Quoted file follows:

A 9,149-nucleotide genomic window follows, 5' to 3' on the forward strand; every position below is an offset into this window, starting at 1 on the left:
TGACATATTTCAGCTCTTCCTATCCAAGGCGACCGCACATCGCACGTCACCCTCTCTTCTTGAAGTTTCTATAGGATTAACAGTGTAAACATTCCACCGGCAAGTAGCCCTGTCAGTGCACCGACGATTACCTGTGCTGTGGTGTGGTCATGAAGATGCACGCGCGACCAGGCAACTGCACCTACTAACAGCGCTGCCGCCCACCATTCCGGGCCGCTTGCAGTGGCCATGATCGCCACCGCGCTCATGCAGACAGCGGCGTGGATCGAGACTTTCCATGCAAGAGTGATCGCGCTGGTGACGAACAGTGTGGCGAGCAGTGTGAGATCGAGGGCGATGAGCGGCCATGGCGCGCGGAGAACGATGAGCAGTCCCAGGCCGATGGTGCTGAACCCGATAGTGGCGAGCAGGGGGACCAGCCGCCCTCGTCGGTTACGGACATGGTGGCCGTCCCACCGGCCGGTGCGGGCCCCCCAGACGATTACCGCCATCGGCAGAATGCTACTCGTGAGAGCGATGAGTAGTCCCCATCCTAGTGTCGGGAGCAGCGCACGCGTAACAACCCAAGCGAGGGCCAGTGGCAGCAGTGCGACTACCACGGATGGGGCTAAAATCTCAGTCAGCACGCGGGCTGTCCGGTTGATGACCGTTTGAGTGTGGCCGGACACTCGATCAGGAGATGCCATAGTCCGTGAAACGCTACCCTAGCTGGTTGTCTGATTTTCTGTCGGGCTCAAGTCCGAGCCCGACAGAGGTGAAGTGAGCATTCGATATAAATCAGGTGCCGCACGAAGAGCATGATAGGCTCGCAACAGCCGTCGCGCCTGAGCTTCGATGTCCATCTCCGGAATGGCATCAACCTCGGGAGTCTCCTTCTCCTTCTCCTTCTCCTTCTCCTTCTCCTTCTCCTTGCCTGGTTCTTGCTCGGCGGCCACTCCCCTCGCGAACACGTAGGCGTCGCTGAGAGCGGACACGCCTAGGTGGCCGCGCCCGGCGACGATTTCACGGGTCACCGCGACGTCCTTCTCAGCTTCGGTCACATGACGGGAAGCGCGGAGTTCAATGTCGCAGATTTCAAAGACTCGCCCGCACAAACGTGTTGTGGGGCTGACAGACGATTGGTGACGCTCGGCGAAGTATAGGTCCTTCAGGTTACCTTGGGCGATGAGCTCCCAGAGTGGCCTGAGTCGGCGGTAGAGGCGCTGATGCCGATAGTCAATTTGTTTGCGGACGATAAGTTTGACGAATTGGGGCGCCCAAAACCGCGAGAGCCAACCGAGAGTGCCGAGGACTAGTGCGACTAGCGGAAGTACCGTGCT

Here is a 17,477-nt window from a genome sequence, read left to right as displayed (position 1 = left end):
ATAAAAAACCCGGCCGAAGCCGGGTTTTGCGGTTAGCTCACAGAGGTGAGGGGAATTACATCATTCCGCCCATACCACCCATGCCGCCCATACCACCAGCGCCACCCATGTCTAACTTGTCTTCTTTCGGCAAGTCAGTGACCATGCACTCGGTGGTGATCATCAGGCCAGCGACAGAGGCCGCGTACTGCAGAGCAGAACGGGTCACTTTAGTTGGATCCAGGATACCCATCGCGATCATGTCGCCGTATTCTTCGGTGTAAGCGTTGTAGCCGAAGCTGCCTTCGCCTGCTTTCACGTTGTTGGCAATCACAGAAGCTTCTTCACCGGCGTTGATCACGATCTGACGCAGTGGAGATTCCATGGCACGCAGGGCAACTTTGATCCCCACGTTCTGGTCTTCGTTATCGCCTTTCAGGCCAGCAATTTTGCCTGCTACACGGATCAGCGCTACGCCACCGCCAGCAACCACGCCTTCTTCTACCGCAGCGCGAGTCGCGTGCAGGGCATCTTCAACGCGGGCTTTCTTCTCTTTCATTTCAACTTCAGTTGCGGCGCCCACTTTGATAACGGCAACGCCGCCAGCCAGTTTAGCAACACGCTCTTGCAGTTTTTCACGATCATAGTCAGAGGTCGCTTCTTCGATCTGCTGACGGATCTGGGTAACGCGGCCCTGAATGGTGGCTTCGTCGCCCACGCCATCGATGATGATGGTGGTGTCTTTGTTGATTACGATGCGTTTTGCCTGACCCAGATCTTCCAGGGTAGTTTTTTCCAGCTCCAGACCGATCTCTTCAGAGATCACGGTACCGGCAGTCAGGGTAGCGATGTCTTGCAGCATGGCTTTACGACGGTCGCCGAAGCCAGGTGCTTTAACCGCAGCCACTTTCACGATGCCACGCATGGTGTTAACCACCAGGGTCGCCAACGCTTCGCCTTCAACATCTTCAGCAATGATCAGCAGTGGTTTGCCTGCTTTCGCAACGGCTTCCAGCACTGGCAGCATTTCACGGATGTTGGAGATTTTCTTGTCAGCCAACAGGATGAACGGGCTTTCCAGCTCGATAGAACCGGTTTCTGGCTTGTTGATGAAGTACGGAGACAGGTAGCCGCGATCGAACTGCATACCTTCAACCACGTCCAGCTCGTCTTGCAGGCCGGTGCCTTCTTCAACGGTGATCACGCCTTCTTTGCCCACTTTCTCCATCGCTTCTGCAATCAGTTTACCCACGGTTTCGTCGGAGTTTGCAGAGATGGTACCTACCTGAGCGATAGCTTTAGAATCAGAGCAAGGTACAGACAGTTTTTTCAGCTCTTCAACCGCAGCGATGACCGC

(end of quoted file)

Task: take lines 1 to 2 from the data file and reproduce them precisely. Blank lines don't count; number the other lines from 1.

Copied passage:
A 9,149-nucleotide genomic window follows, 5' to 3' on the forward strand; every position below is an offset into this window, starting at 1 on the left:
TGACATATTTCAGCTCTTCCTATCCAAGGCGACCGCACATCGCACGTCACCCTCTCTTCTTGAAGTTTCTATAGGATTAACAGTGTAAACATTCCACCGGCAAGTAGCCCTGTCAGTGCACCGACGATTACCTGTGCTGTGGTGTGGTCATGAAGATGCACGCGCGACCAGGCAACTGCACCTACTAACAGCGCTGCCGCCCACCATTCCGGGCCGCTTGCAGTGGCCATGATCGCCACCGCGCTCATGCAGACAGCGGCGTGGATCGAGACTTTCCATGCAAGAGTGATCGCGCTGGTGACGAACAGTGTGGCGAGCAGTGTGAGATCGAGGGCGATGAGCGGCCATGGCGCGCGGAGAACGATGAGCAGTCCCAGGCCGATGGTGCTGAACCCGATAGTGGCGAGCAGGGGGACCAGCCGCCCTCGTCGGTTACGGACATGGTGGCCGTCCCACCGGCCGGTGCGGGCCCCCCAGACGATTACCGCCATCGGCAGAATGCTACTCGTGAGAGCGATGAGTAGTCCCCATCCTAGTGTCGGGAGCAGCGCACGCGTAACAACCCAAGCGAGGGCCAGTGGCAGCAGTGCGACTACCACGGATGGGGCTAAAATCTCAGTCAGCACGCGGGCTGTCCGGTTGATGACCGTTTGAGTGTGGCCGGACACTCGATCAGGAGATGCCATAGTCCGTGAAACGCTACCCTAGCTGGTTGTCTGATTTTCTGTCGGGCTCAAGTCCGAGCCCGACAGAGGTGAAGTGAGCATTCGATATAAATCAGGTGCCGCACGAAGAGCATGATAGGCTCGCAACAGCCGTCGCGCCTGAGCTTCGATGTCCATCTCCGGAATGGCATCAACCTCGGGAGTCTCCTTCTCCTTCTCCTTCTCCTTCTCCTTCTCCTTCTCCTTGCCTGGTTCTTGCTCGGCGGCCACTCCCCTCGCGAACACGTAGGCGTCGCTGAGAGCGGACACGCCTAGGTGGCCGCGCCCGGCGACGATTTCACGGGTCACCGCGACGTCCTTCTCAGCTTCGGTCACATGACGGGAAGCGCGGAGTTCAATGTCGCAGATTTCAAAGACTCGCCCGCACAAACGTGTTGTGGGGCTGACAGACGATTGGTGACGCTCGGCGAAGTATAGGTCCTTCAGGTTACCTTGGGCGATGAGCTCCCAGAGTGGCCTGAGTCGGCGGTAGAGGCGCTGATGCCGATAGTCAATTTGTTTGCGGACGATAAGTTTGACGAATTGGGGCGCCCAAAACCGCGAGAGCCAACCGAGAGTGCCGAGGACTAGTGCGACTAGCGGAAGTACCGTGCT